I carried out the search at 11.45am on Friday 28th November and the stories included a drunk-driver from Wales who caused death by dangerous driving, a woman charged with drink-driving who caused £50,000 of damage to a bungalow near King's Lynn, and another driver, an 18 year-old from Nottingham, who was also convicted of dangerous driving after an overtaking manoeuvre went badly wrong and he ended up needing lifesaving surgery.
In the most chilling of the reports, a 16-year-old girl was killed when the 17-year-old driver of the car she was a passenger in failed to negotiate a left hand bend. His vehicle careered off the road and collided with a brick wall. The young male driver was badly hurt and the other front seat passenger suffered life threatening injuries.
Also reported was an incident of extreme road rage. A van driver, who chased another motorist through Newton Abbot, was jailed for a year after pleading guilty to charges of affray and damage to property. A driving instructor who witnessed the event said, "They both stopped at traffic lights at Shaldon Bridge. The defendant got out screaming and tried to open the victim's car door. He punched the driver's window six times and kneed the side of the car."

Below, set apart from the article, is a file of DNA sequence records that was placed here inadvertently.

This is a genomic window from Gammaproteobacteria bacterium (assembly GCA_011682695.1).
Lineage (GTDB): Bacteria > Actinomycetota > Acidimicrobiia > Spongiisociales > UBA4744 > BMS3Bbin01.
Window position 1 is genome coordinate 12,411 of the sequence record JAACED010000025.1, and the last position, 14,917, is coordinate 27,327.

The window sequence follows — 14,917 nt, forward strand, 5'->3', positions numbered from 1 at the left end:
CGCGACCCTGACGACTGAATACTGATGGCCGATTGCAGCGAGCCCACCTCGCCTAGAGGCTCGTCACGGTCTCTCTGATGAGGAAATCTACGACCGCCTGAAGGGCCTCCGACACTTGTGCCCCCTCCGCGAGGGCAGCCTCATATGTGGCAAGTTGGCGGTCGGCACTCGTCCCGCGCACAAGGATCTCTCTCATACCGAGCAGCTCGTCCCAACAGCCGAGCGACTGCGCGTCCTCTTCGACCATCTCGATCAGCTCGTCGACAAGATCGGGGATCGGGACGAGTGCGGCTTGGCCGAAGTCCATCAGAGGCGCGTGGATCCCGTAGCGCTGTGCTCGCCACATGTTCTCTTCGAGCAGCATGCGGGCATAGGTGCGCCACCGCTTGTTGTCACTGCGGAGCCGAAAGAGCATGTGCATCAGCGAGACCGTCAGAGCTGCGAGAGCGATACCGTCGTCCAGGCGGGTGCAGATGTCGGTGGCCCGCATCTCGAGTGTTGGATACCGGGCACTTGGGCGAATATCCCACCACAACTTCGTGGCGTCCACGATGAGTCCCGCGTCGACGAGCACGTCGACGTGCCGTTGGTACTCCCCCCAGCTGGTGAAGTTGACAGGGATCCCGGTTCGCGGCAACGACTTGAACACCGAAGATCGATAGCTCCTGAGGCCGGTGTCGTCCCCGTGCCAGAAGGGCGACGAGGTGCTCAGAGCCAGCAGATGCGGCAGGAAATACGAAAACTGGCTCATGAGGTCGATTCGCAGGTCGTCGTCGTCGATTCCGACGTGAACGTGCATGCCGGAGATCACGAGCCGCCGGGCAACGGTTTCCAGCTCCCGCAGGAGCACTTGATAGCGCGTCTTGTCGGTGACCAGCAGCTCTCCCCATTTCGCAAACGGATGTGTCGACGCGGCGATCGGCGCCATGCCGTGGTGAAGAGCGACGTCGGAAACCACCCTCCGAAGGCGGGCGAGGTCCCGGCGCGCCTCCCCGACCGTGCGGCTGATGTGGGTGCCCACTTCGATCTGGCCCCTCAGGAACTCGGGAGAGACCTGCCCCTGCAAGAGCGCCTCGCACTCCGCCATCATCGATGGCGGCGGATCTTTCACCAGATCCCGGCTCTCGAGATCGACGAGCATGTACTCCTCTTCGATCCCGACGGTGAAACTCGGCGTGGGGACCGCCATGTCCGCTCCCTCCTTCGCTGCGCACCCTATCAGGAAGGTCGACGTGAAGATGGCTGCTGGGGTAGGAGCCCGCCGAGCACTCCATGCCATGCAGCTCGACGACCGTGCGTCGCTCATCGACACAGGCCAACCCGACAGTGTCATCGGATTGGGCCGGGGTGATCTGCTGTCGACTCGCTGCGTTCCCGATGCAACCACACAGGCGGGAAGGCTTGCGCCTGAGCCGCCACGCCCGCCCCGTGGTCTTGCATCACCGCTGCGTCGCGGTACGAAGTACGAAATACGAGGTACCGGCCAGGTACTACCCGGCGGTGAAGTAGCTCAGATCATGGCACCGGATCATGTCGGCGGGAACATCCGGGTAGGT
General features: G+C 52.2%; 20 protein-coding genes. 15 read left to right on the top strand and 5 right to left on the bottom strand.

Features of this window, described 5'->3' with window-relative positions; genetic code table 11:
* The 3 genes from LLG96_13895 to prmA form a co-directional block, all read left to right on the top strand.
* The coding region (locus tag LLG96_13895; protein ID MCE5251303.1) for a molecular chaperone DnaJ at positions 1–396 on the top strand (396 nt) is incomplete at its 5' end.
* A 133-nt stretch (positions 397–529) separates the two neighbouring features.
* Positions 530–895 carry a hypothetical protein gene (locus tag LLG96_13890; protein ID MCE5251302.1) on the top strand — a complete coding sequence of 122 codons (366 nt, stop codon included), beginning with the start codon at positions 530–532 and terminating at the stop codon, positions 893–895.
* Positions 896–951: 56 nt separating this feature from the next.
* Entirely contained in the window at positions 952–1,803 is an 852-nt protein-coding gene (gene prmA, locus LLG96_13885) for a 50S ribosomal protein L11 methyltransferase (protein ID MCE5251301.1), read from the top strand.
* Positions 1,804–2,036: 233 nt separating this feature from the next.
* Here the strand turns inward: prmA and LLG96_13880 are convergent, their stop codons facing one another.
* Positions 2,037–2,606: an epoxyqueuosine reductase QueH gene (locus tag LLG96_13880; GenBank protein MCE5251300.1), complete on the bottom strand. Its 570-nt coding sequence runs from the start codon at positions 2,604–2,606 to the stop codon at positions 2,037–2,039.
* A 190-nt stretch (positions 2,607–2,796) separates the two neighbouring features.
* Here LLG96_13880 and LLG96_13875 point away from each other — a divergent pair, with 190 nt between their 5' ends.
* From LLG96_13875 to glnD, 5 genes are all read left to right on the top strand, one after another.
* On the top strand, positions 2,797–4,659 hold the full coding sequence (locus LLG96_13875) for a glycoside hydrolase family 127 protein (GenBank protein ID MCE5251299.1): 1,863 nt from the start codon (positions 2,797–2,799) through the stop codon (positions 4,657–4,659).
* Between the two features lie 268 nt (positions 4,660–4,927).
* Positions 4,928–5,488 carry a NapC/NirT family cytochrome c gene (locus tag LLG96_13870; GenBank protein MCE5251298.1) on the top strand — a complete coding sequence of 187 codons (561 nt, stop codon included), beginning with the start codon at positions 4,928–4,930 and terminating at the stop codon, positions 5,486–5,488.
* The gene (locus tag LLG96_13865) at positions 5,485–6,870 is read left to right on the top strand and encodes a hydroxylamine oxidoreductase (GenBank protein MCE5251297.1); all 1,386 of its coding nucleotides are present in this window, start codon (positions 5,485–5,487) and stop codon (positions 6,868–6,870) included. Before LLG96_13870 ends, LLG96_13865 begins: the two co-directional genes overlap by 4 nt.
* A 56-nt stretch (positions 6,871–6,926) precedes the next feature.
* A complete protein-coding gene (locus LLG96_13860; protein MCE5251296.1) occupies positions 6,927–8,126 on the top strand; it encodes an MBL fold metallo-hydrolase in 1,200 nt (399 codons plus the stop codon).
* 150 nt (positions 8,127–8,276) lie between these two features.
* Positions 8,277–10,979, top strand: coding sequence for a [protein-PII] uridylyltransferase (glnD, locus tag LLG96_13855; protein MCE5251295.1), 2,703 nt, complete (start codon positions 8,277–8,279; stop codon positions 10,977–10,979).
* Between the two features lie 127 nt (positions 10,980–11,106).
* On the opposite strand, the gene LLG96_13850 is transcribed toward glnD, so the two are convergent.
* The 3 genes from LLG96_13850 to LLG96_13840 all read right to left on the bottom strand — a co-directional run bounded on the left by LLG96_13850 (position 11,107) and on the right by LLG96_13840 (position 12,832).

And in the final negative driving-related story of the first ten results, a series of reports regarding Mercedes-Benz World told of their initiative to prevent some of the annual 27% of crashes involving work-related driving. They claim that courses for employees who drive as part of their job could make the roads a safer place.
The non-negative (sorry, I can't really call them positive) UK driving stories related to the building of the largest new and used Mini showroom in Britain, and a boy (yes, the piece actually called him a boy) aged 17, who had passed his driving test just in time to become the youngest driver in the world car rally championship.
Just what the world needs, another "boy" driving a killing machine and one more place that sells them.
And when I looked at the refreshed page approximately three hours later, there were four new stories of fatal car accidents and convictions for dangerous driving.
So I'm left feeling sombre and more than a touch angry because people still complain that the price of car insurance is too high. Surely, if we want our insurance for cars to be cheaper, we need to start thinking hard about road safety and driving behaviour. Perhaps Mercedes-Benz have got it right - additional training is the key. It's just a shame that it has to be these terrible reports and statistics that make us stop and think about the way we drive.
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